May News Update | McIntosh & Associates, Inc.

Kids & Finances: Give, Save & Spend

In our house we use three labeled piggy banks to build a foundation and serve a specific purpose – GIVE, SAVE and SPEND.

We use a clear colored jar to save – so they see the money growing. For younger children having the banks color coded is great if they can’t read yet. Establish a system of what the GIVE bank is for with donating time and money, SAVE for college or items to purchase with a need and SPEND to save up for a toy, candy or other wanted purchase. Yesterday, they had a dollar bill and five dimes. Today, they have a dollar bill, five dimes and a quarter. Talk through this with them and make a big deal about it!

Set an Example

Little eyes are watching you. If you’re slapping down plastic every time you go out to dinner or to the grocery store, they will eventually notice. If, at the end of every month, you and your spouse are arguing about money, they’ll notice. Set a healthy example for them, and they’ll be much more likely to follow it when they get older.

Show them that stuff costs money. You’ve got to do more than just say, “That pack of toy cars costs $5, son.” Help them grab a few dollars out of the jar, take it with them to the store, and physically hand the money to the cashier. This simple action will do more than just a five-minute lecture.

Talking About Money

It’s going to take an investment of time on your part, and it won’t always be easy, but if you want your children to understand how to successfully manage their money when they get older, following these guidelines will be completely worth it.

If you don’t teach your kids how to manage money, somebody else will. And that’s not a risk you want to take. Teach your kids how to handle money now, and they won’t end up with money regrets later on in life. You can give them the head start you wish you’d had and your kids will love it!

Book of the month: Start by Jon Acuff

Sometimes the hardest thing to do is start! Move through the different phases of life an be motivated to do it with excellence. Start will compel you, challenge you and help you finish well. No one aims for average or sets out for status quo. No one longs for ordinary. This shows you a way to punch fear in the face, escape average, and do work that matters.

Vacation Saving Tips

Vacation is about quality time not stress you can do so by preparing and planning ahead by setting a budget each month to put money away.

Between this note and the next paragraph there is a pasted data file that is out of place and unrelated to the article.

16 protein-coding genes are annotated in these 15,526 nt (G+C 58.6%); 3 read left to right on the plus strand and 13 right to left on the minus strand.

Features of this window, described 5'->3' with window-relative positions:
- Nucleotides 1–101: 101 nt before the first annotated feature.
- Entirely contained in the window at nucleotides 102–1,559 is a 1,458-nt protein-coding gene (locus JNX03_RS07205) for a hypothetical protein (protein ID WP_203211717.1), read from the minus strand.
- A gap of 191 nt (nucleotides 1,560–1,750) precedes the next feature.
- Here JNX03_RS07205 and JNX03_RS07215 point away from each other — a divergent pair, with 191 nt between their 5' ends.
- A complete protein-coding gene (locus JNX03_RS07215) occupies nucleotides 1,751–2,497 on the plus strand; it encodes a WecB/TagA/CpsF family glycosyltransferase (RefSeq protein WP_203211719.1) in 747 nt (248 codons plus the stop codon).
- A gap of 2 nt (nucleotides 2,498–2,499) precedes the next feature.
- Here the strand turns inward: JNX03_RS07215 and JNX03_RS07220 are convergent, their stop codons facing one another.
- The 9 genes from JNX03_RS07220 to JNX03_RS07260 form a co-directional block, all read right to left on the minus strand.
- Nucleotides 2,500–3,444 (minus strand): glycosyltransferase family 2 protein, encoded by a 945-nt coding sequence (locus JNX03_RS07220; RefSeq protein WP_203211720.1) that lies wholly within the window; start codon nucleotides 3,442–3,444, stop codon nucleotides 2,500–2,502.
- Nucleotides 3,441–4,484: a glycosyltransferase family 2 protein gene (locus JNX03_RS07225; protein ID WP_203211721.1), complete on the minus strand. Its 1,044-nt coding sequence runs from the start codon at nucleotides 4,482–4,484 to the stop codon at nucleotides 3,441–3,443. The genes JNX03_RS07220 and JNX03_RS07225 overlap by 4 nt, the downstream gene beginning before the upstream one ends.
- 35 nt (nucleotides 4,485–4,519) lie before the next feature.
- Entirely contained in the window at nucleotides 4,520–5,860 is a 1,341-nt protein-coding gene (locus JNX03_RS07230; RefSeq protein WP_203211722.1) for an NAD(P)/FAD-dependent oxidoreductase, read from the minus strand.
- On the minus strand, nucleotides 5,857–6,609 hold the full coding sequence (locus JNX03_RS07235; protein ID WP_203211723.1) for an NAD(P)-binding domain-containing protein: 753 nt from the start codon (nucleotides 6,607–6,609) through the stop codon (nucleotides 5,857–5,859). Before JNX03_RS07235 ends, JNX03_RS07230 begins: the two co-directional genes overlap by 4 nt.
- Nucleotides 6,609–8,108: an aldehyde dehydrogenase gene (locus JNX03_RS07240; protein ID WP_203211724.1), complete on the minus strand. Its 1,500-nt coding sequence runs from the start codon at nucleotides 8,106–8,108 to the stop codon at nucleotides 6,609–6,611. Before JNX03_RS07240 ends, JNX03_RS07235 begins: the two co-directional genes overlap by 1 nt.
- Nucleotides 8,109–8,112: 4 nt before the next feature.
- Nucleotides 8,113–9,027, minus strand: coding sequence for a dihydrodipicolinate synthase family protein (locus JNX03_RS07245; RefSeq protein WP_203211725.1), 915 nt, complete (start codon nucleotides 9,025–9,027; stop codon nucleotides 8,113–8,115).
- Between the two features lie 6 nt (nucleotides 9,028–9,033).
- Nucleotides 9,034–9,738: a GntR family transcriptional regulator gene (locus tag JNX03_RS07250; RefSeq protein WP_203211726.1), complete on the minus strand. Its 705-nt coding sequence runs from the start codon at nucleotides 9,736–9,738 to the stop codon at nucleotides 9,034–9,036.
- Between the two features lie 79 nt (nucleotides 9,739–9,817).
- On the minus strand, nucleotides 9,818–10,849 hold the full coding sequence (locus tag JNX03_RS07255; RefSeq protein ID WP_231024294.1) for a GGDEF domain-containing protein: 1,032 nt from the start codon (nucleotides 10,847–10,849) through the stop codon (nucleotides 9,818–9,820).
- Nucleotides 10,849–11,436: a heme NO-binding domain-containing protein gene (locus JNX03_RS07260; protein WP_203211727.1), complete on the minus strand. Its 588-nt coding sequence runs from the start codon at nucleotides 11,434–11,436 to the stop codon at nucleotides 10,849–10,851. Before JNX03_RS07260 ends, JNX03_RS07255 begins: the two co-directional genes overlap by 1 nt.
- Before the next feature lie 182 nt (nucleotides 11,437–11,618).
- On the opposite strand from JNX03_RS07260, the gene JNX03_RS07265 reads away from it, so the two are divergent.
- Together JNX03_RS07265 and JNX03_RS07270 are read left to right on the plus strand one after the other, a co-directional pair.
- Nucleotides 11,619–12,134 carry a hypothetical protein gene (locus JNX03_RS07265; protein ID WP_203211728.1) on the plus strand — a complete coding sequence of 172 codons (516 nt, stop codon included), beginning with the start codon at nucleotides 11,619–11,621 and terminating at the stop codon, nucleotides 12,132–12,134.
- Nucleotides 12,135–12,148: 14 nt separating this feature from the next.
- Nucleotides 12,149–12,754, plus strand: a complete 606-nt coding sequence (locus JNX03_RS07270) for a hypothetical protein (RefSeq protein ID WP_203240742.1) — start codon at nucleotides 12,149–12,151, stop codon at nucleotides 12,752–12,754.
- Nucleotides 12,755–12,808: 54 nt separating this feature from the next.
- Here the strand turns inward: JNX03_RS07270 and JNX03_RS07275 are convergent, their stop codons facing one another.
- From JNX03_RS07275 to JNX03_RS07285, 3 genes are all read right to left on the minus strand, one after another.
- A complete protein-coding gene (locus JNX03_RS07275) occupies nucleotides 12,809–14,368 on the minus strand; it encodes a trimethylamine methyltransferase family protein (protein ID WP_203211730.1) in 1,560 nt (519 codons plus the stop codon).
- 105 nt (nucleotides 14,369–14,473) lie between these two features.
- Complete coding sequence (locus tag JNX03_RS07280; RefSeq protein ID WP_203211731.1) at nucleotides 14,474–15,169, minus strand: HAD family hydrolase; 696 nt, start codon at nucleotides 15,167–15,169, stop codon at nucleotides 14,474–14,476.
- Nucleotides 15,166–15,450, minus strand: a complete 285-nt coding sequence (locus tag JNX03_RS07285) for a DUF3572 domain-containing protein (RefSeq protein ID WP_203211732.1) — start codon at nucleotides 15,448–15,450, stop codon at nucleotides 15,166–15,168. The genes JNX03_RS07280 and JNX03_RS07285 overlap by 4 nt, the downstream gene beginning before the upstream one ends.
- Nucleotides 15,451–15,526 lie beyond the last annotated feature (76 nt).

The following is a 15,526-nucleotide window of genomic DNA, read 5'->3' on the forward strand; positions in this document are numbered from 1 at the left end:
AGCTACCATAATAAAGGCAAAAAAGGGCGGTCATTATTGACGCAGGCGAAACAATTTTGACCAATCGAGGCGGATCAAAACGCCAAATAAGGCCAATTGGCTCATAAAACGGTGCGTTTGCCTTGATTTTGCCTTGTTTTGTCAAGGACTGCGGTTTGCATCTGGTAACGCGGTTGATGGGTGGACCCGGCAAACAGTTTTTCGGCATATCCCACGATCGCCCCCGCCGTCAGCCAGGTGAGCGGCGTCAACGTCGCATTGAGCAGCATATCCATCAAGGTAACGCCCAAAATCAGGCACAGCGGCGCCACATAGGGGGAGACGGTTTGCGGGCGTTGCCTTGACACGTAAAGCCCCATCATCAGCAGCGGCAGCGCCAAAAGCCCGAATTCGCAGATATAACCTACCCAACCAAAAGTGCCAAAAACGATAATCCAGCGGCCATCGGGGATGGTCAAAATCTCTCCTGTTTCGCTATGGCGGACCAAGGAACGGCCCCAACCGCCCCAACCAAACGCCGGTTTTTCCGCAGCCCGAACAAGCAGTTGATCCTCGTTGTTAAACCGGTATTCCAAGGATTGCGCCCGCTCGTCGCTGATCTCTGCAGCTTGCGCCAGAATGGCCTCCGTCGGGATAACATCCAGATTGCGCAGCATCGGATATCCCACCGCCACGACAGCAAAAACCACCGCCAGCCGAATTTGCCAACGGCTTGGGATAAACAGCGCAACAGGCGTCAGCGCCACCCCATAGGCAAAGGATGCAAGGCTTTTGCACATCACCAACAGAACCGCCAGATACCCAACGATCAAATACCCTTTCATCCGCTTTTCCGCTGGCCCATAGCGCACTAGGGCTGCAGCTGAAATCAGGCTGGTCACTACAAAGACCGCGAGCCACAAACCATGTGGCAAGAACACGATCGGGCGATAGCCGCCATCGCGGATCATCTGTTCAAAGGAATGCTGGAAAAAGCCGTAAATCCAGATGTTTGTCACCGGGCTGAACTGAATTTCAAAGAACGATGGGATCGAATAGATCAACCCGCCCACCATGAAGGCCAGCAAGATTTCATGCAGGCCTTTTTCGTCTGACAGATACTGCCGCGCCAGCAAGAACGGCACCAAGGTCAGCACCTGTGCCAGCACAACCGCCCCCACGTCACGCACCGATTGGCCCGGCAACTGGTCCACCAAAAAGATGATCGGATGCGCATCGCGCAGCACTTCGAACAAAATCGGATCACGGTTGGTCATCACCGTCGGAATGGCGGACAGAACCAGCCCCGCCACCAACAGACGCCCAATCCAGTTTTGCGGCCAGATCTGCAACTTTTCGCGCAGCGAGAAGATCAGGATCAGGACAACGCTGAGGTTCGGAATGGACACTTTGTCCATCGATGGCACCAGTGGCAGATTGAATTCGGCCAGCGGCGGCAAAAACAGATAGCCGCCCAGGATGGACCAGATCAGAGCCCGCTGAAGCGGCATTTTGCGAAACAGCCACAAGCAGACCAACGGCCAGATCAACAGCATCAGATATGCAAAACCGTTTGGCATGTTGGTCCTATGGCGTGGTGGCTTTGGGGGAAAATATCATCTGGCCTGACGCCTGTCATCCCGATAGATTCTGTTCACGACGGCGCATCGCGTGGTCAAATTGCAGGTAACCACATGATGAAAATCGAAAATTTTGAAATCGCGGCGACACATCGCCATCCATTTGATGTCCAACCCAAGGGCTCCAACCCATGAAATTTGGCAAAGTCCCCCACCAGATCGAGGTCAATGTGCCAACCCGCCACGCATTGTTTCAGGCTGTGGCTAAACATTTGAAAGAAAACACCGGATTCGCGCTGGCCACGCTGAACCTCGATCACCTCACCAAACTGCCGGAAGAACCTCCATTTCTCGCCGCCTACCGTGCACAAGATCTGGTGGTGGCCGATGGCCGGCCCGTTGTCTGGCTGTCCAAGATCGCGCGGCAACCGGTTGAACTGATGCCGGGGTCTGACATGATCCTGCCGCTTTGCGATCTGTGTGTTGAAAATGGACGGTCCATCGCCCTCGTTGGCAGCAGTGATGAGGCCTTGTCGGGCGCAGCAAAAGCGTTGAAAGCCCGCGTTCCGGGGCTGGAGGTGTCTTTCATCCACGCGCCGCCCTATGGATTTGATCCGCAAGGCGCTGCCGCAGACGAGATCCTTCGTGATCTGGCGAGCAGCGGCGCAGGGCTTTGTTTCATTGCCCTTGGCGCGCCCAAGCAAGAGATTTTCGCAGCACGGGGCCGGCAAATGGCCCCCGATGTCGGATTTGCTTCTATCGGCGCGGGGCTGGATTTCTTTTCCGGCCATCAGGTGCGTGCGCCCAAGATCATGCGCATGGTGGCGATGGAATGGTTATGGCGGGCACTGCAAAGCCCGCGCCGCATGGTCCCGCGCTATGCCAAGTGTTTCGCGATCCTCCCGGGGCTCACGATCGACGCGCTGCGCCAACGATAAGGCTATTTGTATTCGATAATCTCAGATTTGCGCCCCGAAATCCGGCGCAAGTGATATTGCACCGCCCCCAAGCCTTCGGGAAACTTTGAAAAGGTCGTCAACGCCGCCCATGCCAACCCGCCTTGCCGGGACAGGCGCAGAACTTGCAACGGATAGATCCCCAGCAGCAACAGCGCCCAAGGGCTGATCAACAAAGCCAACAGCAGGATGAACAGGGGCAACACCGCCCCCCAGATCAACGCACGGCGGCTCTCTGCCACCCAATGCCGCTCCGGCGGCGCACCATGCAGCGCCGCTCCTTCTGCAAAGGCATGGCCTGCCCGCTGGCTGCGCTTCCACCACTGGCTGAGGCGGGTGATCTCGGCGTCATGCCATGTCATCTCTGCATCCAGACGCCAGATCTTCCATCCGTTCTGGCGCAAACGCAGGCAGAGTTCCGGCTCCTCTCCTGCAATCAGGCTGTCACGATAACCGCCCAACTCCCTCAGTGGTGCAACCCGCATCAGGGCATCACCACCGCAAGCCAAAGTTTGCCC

• While on vacation bring a cooler and pack lunches and snacks so you are not eating out every day, every meal.
  • While you are on vacation use apps and websites like Groupon to see what local deals there are.
  • Always ask for discounts if they apply to you (Military, AARP, AAA, etc.)
  • Prepare a packing checklist to minimize having to pay high prices for forgot items on the road.
  • Take your vacations off season if possible, and be flexible with your dates.

“Leave the beaten track behind occasionally and dive into the woods.
Every time you do, you will be certain to find something you have never seen before.”

– Alexander Graham Bell

Sausage-Stuffed Zucchini Boats

Perfect as a main dish or to pair with pasta! Serves 4


4 small zucchini
2 teaspoons olive oil
1 small onion, chopped
2 links sweet Italian sausage, casing removed
1/4 teaspoon salt
1 1/4 cup marinara sauce
1 cup mozzarella, shredded
Parsley, chopped


1. Cut zucchini lengthwise.
2. Scrape out insides from the zucchini, creating a ¼-inch shell.
3. Chop zucchini insides into pieces.
4. Heat olive oil in a 10-inch skillet on medium high.
5. Add to the skillet chopped zucchini, Italian sausage, onion, and salt.
6. Cook together for 8 minutes, breaking up pieces as you go along.
7. Spread marinara into a 3-quart baking dish.
8. Arrange the zucchini shells on top of sauce with hollow sides up.
9. Fill the shells with your cooked sausage mixture.
10. Top each zucchini with shredded mozzarella.
11. Cover dish with foil and bake for 30 minutes at 450°.
12. Uncover foil and bake for another 5 minutes.
13. Garnish with parsley.